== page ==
The Class of 1984
MONTREAL - When Michael Jackson glitter gloves and Walkmans were all the rage in the summer of 1984, the Canadiens were busy setting the foundation for a championship.
In only his second NHL Entry Draft as general manager, Serge Savard had four picks in the first 51 slots and the former Habs great made the best of them. By snagging Petr Svoboda (5th), Shayne Corson (8th), Stephane Richer (29th) and Patrick Roy (51st), Savard helped pave the way to Stanley Cup No. 23, to be raised in 1985-86.
Now over 20 years later, the architect of the Canadiens' last two Stanley Cup triumphs humbly admits to not knowing the coup he pulled that fateful afternoon in the summer of 1984.
"Anytime you select a player, there is a certain risk involved," admitted Savard, Canadiens GM from 1983 though 1995. "There are no guarantees they will succeed, believe me."
That being said, Savard did manage to snag a future Hall of Famer, and three-time Conn Smythe Trophy winner who just happened to have average success with the Granby Bisons as a teenager. Once Roy hung up his pads following the 2002-03 season, he like Wayne Gretzky before him for forwards, rewrote the record book for goalies including most postseason victories (151).
"I don't think anyone could've imagined Patrick having such a brilliant career," said Savard with a smile.
The player he chose just before Saint Patrick was no slouch either. Richer remains the only player not named Guy Lafleur to have scored 50-plus goals more than once for the Canadiens. The hard-shooting winger notched 50 goals in 1987-88 before scoring 51 times in 1989-90.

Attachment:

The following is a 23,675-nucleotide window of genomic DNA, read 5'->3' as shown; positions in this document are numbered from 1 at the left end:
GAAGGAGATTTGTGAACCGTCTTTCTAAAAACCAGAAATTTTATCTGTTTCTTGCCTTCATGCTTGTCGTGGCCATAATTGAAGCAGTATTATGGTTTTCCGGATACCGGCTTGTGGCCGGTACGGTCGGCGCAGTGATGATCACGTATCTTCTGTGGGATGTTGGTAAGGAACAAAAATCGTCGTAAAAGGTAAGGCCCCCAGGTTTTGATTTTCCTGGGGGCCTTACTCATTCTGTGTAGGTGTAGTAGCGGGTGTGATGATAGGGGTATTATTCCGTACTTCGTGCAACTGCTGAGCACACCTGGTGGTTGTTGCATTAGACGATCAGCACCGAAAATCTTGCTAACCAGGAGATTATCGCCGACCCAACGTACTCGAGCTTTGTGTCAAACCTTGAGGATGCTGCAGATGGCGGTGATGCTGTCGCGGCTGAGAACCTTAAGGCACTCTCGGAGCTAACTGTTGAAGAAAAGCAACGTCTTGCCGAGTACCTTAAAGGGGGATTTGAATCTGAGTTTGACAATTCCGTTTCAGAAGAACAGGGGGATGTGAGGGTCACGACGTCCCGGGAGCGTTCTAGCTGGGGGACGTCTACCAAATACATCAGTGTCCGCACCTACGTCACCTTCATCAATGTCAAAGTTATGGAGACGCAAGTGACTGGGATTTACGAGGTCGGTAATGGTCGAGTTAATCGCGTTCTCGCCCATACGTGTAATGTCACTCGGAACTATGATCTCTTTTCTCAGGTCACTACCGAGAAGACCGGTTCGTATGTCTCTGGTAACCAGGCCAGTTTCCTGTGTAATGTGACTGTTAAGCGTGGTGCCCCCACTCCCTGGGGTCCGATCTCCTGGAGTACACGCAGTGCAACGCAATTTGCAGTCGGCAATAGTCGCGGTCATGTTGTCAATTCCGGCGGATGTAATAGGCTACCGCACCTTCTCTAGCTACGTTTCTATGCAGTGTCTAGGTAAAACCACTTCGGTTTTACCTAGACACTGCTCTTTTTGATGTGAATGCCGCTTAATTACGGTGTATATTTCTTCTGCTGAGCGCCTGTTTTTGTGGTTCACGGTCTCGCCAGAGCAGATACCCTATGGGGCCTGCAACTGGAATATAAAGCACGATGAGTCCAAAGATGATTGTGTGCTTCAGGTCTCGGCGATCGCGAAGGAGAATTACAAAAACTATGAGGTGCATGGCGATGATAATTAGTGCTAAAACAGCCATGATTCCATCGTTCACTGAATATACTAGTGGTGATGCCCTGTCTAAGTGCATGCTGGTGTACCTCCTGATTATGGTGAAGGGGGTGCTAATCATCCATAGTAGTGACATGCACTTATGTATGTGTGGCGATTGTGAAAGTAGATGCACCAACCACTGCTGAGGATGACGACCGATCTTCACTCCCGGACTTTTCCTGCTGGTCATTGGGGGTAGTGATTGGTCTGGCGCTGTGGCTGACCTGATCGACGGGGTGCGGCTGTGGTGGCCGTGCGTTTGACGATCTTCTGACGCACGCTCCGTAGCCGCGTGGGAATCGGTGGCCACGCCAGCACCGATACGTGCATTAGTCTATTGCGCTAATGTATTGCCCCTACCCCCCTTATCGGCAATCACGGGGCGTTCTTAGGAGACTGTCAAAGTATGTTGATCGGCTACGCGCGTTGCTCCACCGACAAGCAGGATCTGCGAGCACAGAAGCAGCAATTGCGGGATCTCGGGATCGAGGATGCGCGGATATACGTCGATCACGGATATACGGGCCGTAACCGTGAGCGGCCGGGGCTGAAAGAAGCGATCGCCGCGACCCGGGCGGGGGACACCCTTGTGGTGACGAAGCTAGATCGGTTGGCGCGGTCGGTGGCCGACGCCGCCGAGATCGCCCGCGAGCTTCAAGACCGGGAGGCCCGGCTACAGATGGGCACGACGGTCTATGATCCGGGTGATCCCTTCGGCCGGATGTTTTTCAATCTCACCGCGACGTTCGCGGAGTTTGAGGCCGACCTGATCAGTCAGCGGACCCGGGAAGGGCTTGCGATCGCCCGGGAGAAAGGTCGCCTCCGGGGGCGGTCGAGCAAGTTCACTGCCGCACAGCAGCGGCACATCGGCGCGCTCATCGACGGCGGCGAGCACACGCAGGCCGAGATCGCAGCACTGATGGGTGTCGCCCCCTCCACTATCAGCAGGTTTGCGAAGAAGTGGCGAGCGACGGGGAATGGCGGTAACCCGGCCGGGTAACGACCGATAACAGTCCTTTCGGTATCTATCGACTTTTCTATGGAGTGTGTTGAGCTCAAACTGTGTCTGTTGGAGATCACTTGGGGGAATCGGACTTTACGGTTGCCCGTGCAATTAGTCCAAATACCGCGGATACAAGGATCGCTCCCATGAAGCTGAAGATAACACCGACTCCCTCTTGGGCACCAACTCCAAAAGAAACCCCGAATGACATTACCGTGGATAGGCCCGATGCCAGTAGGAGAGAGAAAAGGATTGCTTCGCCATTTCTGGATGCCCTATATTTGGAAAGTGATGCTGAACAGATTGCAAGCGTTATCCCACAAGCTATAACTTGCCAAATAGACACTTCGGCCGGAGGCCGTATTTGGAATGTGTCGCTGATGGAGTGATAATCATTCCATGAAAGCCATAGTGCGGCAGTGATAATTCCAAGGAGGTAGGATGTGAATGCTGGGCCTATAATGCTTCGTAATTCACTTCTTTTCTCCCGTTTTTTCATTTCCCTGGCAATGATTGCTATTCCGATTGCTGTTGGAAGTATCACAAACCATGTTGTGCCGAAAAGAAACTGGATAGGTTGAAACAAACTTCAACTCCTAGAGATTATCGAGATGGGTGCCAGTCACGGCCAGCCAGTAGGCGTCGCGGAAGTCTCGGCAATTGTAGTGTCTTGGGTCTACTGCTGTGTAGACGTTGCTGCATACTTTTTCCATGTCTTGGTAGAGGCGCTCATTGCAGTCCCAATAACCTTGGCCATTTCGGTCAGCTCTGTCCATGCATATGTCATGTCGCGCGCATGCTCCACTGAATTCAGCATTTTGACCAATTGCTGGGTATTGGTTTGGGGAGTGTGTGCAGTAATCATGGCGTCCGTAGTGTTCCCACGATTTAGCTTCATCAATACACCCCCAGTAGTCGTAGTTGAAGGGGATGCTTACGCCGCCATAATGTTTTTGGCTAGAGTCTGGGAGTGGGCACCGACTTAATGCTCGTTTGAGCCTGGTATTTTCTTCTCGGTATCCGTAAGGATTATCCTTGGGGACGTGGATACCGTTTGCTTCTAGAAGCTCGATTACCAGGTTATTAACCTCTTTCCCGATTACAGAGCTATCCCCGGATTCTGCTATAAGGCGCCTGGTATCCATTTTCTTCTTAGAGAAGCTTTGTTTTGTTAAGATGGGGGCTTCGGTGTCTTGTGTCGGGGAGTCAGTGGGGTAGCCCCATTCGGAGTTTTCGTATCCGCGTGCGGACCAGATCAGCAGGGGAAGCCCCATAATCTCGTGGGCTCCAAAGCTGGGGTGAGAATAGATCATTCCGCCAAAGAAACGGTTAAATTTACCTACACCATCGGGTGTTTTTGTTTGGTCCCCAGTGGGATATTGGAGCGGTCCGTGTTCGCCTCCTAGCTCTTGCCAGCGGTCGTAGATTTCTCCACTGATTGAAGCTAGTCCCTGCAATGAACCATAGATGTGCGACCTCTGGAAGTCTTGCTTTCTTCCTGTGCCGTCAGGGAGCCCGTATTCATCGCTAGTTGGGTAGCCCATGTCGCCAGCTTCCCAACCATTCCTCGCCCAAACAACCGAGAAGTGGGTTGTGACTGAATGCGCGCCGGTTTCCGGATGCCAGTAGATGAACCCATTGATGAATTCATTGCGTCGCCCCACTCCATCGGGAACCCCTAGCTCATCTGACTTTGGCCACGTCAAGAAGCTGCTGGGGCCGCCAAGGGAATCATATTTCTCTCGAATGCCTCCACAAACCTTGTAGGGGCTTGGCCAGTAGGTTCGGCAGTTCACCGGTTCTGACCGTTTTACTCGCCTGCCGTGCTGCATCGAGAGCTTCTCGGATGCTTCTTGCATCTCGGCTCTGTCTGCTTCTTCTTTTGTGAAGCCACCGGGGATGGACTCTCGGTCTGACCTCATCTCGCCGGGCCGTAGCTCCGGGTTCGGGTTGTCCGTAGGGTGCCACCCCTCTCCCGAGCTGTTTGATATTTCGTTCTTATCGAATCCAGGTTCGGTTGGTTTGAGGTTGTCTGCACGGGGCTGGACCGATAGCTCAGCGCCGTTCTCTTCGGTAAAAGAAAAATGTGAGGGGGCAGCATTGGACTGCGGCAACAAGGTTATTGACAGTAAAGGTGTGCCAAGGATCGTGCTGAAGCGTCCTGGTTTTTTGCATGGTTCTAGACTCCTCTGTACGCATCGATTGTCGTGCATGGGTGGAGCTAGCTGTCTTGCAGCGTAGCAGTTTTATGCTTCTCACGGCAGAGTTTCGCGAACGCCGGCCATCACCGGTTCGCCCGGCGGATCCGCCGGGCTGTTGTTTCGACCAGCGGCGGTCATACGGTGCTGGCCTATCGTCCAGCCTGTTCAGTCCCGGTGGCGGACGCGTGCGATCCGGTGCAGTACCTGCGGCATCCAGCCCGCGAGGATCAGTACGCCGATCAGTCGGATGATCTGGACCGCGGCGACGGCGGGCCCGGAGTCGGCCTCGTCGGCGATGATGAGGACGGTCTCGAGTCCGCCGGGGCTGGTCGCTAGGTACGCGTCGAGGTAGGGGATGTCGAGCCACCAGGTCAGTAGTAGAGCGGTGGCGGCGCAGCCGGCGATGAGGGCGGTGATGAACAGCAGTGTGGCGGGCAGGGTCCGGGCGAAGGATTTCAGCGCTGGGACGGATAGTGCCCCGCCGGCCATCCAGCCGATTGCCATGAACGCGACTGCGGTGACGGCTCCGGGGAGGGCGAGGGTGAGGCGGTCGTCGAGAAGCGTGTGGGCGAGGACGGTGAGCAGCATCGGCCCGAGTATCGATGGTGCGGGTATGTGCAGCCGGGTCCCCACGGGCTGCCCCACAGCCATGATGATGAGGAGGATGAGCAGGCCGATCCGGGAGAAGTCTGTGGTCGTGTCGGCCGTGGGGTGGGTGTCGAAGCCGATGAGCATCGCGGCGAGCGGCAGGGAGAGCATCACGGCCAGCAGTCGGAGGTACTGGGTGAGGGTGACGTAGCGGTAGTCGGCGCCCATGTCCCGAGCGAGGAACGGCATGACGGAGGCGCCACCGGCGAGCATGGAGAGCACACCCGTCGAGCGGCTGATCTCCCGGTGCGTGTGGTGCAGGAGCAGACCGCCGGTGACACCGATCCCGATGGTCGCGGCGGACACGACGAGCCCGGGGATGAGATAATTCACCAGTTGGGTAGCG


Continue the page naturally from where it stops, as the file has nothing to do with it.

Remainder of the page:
You would also be hard-pressed to say that Savard misfired with his two first picks that day, either. Savard took a walk on the wild side by selecting Svoboda at No. 5 overall, with the Czech defenseman then creatively defecting from his homeland to become a Hab. Svoboda then managed the rare feat of cracking the Canadiens' lineup as an 18-year-old on his way to playing seven seasons in Montreal. He still ranks 11th all-time among Habs defensemen with 229 points.
At No. 8, Savard went Canadian reaching out to Shayne Corson, a prototypical power forward who would go on to play 19 NHL seasons, including 11 with the Habs. Across his two stints with the Canadiens, Corson played in two All-Star Games and sits in the top 10 in all offensive categories for Habs left wingers.
Even though he may not have been as successful with his remaining picks that day, Savard could always say he discovered the Crosby family, drafting Sidney's dad Troy at 240th overall.
The class of 1984 played a whopping 4,267 NHL games, amassing 1,911 points, 551 wins, 66 shutouts and seven Stanley Cups.
Manny Almela is a writer for canadiens.com